Begin by building a list of all possible accounts. If you’re practicing inbound sales, and marketing provides the list, your work may be mostly done for you. In outbound, if you’re lucky, you’ll have a CRM of old accounts and contacts to trawl through. If not, you’ll likely be looking online or to data provider services:
Whether inbound or outbound, it’s a good idea to automate what you can and get alerts for important moments, like an account getting funded. Create a Google News Alert for terms relevant to your territory (it’s free) and alerts in any news alert sales tools like Owler, LinkedIn Sales Navigator, and the like. (See our list of the 13 top sales tools.)
Next, eliminate any accounts on your list that have deal breakers, or reasons they wouldn’t be able to purchase. For example, if you can only sell to companies that have Salesforce CRM, use a tool like Datanyze to check all their websites. This prevents you from wasting time reaching out to accounts that could never actually turn into deals.
From your full list, peel off a shortlist of about 20 accounts for active sales prospecting. Look up the contact and their info from those accounts.
To build your list:
The key to outreach is personalization. If you can hand the more routine aspects of outreach over to a software in a way that doesn’t degrade the customer experience, you should.
For example, if your first emails are always custom but the follow-ups are always the same, use a sales engagement tool like Mixmax to set sequences. The system will conduct all the follow-ups for you. If someone replies or books a meeting, it takes them off the sequence. This way, you can focus on writing really good first emails.
Good sales personalization means:
To save time with your personalization, it helps to have a sales engagement tool (like Mixmax) that allows you to, with just a few clicks, insert an industry-specific template that also automatically inserts their name and a link to book time on your calendar. This way, you can send one email to many people and, as Jessica Gulish, VP of Sales at the healthcare startup Spruce says, “You’d be shocked how many people respond thinking you wrote it just for them.”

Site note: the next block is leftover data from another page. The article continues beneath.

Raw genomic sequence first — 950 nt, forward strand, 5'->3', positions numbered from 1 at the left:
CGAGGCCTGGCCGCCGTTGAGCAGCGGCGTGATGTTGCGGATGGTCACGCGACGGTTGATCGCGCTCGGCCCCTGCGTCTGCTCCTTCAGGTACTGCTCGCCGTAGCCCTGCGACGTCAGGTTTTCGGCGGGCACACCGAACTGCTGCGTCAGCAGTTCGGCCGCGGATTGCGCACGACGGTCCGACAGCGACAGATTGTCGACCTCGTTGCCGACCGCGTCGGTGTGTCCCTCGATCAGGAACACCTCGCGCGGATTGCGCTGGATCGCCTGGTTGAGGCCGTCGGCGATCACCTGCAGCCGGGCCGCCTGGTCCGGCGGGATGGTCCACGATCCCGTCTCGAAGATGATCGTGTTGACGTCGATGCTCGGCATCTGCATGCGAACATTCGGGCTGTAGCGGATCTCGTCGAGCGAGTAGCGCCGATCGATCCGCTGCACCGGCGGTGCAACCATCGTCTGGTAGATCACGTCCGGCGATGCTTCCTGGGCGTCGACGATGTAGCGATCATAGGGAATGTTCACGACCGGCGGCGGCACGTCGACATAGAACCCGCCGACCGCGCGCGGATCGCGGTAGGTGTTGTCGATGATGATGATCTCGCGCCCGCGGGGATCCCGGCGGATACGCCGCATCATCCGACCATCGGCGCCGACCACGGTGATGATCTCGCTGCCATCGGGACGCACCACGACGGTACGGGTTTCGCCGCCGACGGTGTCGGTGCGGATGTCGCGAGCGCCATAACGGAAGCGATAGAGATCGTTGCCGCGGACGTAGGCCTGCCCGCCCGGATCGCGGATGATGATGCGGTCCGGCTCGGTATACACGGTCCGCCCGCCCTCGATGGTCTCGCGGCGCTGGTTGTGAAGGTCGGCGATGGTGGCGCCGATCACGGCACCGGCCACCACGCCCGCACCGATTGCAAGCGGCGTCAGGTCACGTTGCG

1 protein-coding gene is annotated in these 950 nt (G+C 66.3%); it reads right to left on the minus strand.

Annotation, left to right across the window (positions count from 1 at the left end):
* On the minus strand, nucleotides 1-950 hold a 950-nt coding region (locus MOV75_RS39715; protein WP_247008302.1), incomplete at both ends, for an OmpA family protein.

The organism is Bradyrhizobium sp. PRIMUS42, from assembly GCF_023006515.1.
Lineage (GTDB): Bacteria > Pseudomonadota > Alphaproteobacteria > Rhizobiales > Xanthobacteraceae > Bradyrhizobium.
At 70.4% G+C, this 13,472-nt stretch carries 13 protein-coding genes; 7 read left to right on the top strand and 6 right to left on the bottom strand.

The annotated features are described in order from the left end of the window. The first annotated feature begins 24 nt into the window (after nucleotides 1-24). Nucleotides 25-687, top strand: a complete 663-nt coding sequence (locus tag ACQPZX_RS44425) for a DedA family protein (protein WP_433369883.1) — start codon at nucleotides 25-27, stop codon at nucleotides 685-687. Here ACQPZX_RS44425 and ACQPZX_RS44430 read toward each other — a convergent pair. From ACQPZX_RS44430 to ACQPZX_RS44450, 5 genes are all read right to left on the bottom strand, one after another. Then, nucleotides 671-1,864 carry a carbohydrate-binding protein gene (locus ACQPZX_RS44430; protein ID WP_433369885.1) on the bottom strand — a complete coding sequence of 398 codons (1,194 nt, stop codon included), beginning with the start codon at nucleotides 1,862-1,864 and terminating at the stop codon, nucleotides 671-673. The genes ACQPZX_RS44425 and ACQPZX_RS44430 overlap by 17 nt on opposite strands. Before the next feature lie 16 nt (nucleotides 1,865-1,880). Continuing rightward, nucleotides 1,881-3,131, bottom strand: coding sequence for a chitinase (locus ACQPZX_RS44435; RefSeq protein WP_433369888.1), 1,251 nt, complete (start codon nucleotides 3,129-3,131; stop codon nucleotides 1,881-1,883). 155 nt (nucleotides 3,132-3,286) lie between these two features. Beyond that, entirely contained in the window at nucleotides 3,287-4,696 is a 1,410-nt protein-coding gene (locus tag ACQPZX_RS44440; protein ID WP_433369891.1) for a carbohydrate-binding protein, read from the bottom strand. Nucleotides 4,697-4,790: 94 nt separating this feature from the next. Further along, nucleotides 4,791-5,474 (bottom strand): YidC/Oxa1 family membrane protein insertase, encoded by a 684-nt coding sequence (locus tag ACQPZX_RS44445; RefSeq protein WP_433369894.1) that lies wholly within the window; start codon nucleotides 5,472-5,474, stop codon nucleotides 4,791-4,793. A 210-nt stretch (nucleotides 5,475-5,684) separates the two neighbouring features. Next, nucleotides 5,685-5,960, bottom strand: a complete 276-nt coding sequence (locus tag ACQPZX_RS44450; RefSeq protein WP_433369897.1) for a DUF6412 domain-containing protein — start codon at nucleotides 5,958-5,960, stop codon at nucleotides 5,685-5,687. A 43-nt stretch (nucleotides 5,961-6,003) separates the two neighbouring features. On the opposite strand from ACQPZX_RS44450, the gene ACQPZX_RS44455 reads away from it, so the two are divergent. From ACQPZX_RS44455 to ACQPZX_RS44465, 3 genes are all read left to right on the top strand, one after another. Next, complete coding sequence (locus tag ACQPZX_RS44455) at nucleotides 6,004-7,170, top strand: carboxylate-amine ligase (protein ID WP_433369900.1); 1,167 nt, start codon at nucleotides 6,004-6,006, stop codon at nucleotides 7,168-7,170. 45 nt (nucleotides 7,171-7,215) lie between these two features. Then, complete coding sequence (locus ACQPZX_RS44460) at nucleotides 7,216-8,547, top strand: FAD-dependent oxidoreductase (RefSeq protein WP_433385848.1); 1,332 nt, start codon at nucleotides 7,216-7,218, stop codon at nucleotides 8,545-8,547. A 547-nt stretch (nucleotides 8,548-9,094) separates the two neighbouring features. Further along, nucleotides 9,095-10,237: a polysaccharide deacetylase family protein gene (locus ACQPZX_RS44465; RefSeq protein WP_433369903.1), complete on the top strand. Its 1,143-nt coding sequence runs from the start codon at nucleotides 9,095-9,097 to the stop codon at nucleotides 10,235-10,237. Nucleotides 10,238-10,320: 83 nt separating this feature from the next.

Then, start sending. Keep yourself consistent by setting inviolable blocks of time every day where you do nothing but sales prospecting. Turn off notifications on your phone and stick to it.
After your first email, start sending messages across different channels, but always reference your outreach on the previous channel. This sales prospecting technique is key. When your voicemail references the email you sent and the email you sent references your LinkedIn InMail, prospects make the connection that it’s you, and that you won’t give up.
Principles for an effective sales prospecting process:
Never let up your sales prospecting outreach—even when your calendar is overflowing with meetings. New meetings take time to evolve into real deals. If you pause the outreach for even a week, you’ll close what you have open and find you’re looking at a long gap between you and your next sale.
What was true of sales in 1925 is true of sales today: People buy from people who really believe in the value of their product. No matter what the media says, things always catch up with the swindlers. Far better to invest your effort in mastering the fundamentals and following a predictable sales prospecting method for list building and outreach.
That way you can be that salesperson worth ten others who puts your business on the map. Or at the very least, hit your version of what IBM called the “The Hundred Percent Club”—people who max out their quota year after year.
IBM's Hundred Percent Club of 1925.